You want to write, maybe, five characters in a few hours (or twenty in a day, even), so you need to create posts/save in a doc for all of the characters and fill out that info, that way when you go to write the bios the basic information will be at your fingertips, like so:
Stephanie Ross | 22 | Interplanetary concubine | Oprah Winfrey
- As an interplanetary concubine, Stephanie Ross is always travelling. The money’s good, though, so she sticks with it.
- Most of Stephanie’s thoughts revolve around money. How to save it, how to spend it, how to get more of it when she should be getting less. As such, she doesn’t have many friends, but she’s a bit of a loner so she’s okay with that.
I already have a general idea of the character in mind because I’ve written that. Before I start with the bio, I’ll review that blurb and think: “Why is she so frugal? How did she become a concubine?” That gives me a basic idea of what I should be writing, so a skeleton of a bio is already forming in my brain. You want to do this for each bio you plan to write before you get to writing it, that way the concepts are already floating around in your brain and you’ll be ready when you get to it.
Make sure you have the format of their history itself all planned out, too. While I’m not a big fan of bios that spoonfeed you information, if you do “early history/big event/current history/personality” or whatever, stick to it. That’ll be your bio format, so keep it in mind before and during your writing. If you don’t know where to start, you’ll just sit there!
You want to make sure you have a goal when you start writing. For example, when I write bios for treadsoftly, the name is on the top line of the page and I try to make the whole bio, blurbs and all, fit the entire page down to the last line. That’s my goal. If I start getting discouraged, I just see how close I am to the bottom of the page and convince myself to press on. If you don’t set a goal, you may start losing heart halfway through and your momentum will be gone. You need momentum to really get ‘em done!
Actually Getting it Done
This is the hard part. This is when you’ve got your characters all planned out, your coffee at your side, your bladder emptied, and your mind prepared. I can only offer one piece of advice:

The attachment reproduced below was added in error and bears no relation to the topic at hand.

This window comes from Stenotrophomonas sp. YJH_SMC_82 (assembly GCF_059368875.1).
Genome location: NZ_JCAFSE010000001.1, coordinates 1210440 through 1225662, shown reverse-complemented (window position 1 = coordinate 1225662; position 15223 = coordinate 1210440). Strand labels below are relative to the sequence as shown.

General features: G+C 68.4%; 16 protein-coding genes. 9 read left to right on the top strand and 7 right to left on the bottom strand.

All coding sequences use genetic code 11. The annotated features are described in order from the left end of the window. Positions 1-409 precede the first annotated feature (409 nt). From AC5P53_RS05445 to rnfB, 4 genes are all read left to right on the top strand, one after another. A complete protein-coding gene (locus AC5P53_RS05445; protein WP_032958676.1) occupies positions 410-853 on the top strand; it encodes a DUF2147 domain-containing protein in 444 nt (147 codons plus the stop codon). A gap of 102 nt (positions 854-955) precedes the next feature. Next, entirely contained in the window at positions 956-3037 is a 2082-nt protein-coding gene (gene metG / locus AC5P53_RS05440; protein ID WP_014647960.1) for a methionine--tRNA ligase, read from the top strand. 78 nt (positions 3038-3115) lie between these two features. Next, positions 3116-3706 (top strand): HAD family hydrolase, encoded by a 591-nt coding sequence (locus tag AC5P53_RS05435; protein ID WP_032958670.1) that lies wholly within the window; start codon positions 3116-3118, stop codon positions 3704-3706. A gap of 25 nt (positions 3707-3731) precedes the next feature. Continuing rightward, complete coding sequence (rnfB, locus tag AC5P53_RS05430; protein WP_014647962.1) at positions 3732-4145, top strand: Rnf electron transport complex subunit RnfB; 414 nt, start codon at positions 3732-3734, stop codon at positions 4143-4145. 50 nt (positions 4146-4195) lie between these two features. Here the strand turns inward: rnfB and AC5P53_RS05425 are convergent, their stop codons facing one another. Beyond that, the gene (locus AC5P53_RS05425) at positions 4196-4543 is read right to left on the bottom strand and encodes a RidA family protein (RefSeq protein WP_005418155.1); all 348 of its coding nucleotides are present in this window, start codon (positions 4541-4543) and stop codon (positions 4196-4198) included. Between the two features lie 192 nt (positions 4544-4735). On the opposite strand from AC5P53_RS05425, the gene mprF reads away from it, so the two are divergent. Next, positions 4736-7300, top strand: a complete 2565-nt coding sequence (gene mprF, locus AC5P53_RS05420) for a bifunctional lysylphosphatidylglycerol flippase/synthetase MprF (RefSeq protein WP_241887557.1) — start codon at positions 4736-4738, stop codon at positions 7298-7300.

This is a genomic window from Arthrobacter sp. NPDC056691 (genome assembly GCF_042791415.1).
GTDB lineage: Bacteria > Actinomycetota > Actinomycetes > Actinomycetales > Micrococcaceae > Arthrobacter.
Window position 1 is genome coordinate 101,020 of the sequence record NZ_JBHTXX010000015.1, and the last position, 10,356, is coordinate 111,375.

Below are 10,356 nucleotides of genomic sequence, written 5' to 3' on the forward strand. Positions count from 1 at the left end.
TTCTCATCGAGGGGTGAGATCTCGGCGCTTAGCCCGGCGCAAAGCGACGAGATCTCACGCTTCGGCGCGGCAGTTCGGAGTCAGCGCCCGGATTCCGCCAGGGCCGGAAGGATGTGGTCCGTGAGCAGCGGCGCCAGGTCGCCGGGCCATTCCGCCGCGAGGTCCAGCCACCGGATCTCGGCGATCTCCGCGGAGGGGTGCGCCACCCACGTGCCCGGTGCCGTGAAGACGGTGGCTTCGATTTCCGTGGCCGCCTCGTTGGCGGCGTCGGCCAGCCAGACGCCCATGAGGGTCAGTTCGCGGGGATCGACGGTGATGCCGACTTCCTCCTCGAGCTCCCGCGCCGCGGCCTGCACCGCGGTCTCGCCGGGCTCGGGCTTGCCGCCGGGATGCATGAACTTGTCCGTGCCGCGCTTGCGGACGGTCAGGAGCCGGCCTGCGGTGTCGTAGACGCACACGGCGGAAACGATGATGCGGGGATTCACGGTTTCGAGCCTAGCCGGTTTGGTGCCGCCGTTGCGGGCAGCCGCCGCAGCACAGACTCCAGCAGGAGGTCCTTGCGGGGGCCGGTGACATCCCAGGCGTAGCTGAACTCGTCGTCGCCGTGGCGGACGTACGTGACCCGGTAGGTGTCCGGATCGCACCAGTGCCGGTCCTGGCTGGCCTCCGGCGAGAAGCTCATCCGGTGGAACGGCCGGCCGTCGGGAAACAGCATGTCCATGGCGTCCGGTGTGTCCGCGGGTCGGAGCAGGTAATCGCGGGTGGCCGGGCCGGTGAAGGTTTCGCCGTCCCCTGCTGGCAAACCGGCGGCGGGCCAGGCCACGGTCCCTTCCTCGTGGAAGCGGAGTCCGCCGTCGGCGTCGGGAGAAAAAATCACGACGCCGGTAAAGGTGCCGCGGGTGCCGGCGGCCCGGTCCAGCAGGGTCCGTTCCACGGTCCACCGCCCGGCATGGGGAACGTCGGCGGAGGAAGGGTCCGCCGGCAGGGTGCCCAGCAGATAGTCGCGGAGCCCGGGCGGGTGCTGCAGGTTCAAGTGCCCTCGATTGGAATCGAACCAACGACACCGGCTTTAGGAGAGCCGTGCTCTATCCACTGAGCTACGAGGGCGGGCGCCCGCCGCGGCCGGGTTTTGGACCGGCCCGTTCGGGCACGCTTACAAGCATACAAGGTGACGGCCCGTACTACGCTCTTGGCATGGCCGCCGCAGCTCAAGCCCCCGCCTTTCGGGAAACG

Just do it!
All you have to do is do it. It’s all there: the mental and physical state, the character concepts, the determination. Now you just need to follow through. Don’t stop. Look at that page and write. Every time you accomplish the goal you can take a short break, but then you’ve gotta come back and do it again. Just crank ‘em out,one by one. Write, write, write.Don’t let anything stop you, because the only thing that separates you and your character goal is you.
After the Fact
When you’re writing in high volumeand you’ve really focused your concentration properly, you’re probably not going to notice yourself until afterward. Afterward you may be grumpy and your creativity may be depleted, so here’s how to deal with that:
Unless you absolutely must get your characters out this instant, don’t proofread now. Although I’m lucky and my writing generally comes out somewhat coherent even at high speed, there are many people who aren’t. Chances are you’ve got a wonky sentence or two that you’re going to need to revise, but do not worry about that yet. Give yourself a chance to rest or you’ll just end up being frustrated. Go back on tumblr for a little while. Don’t stress yourself out.
Again, don’t do something high-stress immediately afterward, because if you really were pressed for time enough to need this, chances are you’re a bit grumpy now. Just take it easy, do all those mindless little preparation things like tagging posts, etc. Some people find writing replies relaxing, so do that. Just don’t give yourself a brain meltdown by trying to do something else high-stress.
This guide can also apply in part to cranking out ideas for characters andcranking out paras at high speed, so don’t be afraid to take what I’ve said and apply itelsewhere. I’ll be doing separate guides for those, but you can still use this to help you until then. Hopefully I showed you some useful ideas that will help you to not stare at a blank page for twenty minutes. If you need any additional help you know I’m always around!
Let me know what you agreed with, disagreed with, found helpful, etc. I’m curious to know.
P.S: Oprah the 22-year-old interplanetary concubine. Awwwww yeahhhhhhh.